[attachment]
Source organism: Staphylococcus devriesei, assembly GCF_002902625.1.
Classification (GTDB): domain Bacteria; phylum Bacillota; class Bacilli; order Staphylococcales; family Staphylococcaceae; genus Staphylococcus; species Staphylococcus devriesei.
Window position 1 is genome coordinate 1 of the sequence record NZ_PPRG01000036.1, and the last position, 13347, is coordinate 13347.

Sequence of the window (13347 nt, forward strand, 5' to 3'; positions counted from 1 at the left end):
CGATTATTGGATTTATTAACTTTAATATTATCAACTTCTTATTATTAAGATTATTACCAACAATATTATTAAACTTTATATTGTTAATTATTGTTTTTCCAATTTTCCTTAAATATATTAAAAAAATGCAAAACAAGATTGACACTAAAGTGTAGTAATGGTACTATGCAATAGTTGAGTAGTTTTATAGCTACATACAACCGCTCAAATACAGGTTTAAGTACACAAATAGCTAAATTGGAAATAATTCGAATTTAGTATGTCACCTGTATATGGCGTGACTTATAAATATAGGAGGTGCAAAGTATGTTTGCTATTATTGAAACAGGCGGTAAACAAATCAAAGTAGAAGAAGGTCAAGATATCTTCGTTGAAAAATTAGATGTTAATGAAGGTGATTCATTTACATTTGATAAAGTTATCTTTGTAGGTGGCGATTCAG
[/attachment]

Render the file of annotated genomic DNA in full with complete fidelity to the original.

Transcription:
Source organism: Staphylococcus devriesei, assembly GCF_002902625.1.
Classification (GTDB): domain Bacteria; phylum Bacillota; class Bacilli; order Staphylococcales; family Staphylococcaceae; genus Staphylococcus; species Staphylococcus devriesei.
Window position 1 is genome coordinate 1 of the sequence record NZ_PPRG01000036.1, and the last position, 13347, is coordinate 13347.

Sequence of the window (13347 nt, forward strand, 5' to 3'; positions counted from 1 at the left end):
CGATTATTGGATTTATTAACTTTAATATTATCAACTTCTTATTATTAAGATTATTACCAACAATATTATTAAACTTTATATTGTTAATTATTGTTTTTCCAATTTTCCTTAAATATATTAAAAAAATGCAAAACAAGATTGACACTAAAGTGTAGTAATGGTACTATGCAATAGTTGAGTAGTTTTATAGCTACATACAACCGCTCAAATACAGGTTTAAGTACACAAATAGCTAAATTGGAAATAATTCGAATTTAGTATGTCACCTGTATATGGCGTGACTTATAAATATAGGAGGTGCAAAGTATGTTTGCTATTATTGAAACAGGCGGTAAACAAATCAAAGTAGAAGAAGGTCAAGATATCTTCGTTGAAAAATTAGATGTTAATGAAGGTGATTCATTTACATTTGATAAAGTTATCTTTGTAGGTGGCGATTCAG